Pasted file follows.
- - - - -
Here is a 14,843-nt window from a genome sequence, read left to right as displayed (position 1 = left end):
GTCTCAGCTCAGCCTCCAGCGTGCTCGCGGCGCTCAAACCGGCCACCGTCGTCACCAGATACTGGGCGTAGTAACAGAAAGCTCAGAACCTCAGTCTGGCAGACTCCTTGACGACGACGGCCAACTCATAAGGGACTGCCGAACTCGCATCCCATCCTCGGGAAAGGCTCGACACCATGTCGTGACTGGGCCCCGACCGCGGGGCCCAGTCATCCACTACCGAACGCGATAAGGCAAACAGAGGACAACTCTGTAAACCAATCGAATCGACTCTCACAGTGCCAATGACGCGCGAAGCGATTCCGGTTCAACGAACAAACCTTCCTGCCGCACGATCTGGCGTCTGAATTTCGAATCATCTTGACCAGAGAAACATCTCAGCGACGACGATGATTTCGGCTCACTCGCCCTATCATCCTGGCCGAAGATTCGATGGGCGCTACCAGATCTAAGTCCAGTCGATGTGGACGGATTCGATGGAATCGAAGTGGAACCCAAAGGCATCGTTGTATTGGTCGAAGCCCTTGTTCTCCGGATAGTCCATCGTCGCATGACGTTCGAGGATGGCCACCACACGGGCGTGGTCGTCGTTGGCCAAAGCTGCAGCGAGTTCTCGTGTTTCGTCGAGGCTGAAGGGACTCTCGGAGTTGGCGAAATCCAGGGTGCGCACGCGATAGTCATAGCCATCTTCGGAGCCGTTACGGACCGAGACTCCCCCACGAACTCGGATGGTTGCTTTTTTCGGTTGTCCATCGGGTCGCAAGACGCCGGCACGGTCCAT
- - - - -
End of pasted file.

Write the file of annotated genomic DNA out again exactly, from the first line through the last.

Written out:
Here is a 14,843-nt window from a genome sequence, read left to right as displayed (position 1 = left end):
GTCTCAGCTCAGCCTCCAGCGTGCTCGCGGCGCTCAAACCGGCCACCGTCGTCACCAGATACTGGGCGTAGTAACAGAAAGCTCAGAACCTCAGTCTGGCAGACTCCTTGACGACGACGGCCAACTCATAAGGGACTGCCGAACTCGCATCCCATCCTCGGGAAAGGCTCGACACCATGTCGTGACTGGGCCCCGACCGCGGGGCCCAGTCATCCACTACCGAACGCGATAAGGCAAACAGAGGACAACTCTGTAAACCAATCGAATCGACTCTCACAGTGCCAATGACGCGCGAAGCGATTCCGGTTCAACGAACAAACCTTCCTGCCGCACGATCTGGCGTCTGAATTTCGAATCATCTTGACCAGAGAAACATCTCAGCGACGACGATGATTTCGGCTCACTCGCCCTATCATCCTGGCCGAAGATTCGATGGGCGCTACCAGATCTAAGTCCAGTCGATGTGGACGGATTCGATGGAATCGAAGTGGAACCCAAAGGCATCGTTGTATTGGTCGAAGCCCTTGTTCTCCGGATAGTCCATCGTCGCATGACGTTCGAGGATGGCCACCACACGGGCGTGGTCGTCGTTGGCCAAAGCTGCAGCGAGTTCTCGTGTTTCGTCGAGGCTGAAGGGACTCTCGGAGTTGGCGAAATCCAGGGTGCGCACGCGATAGTCATAGCCATCTTCGGAGCCGTTACGGACCGAGACTCCCCCACGAACTCGGATGGTTGCTTTTTTCGGTTGTCCATCGGGTCGCAAGACGCCGGCACGGTCCAT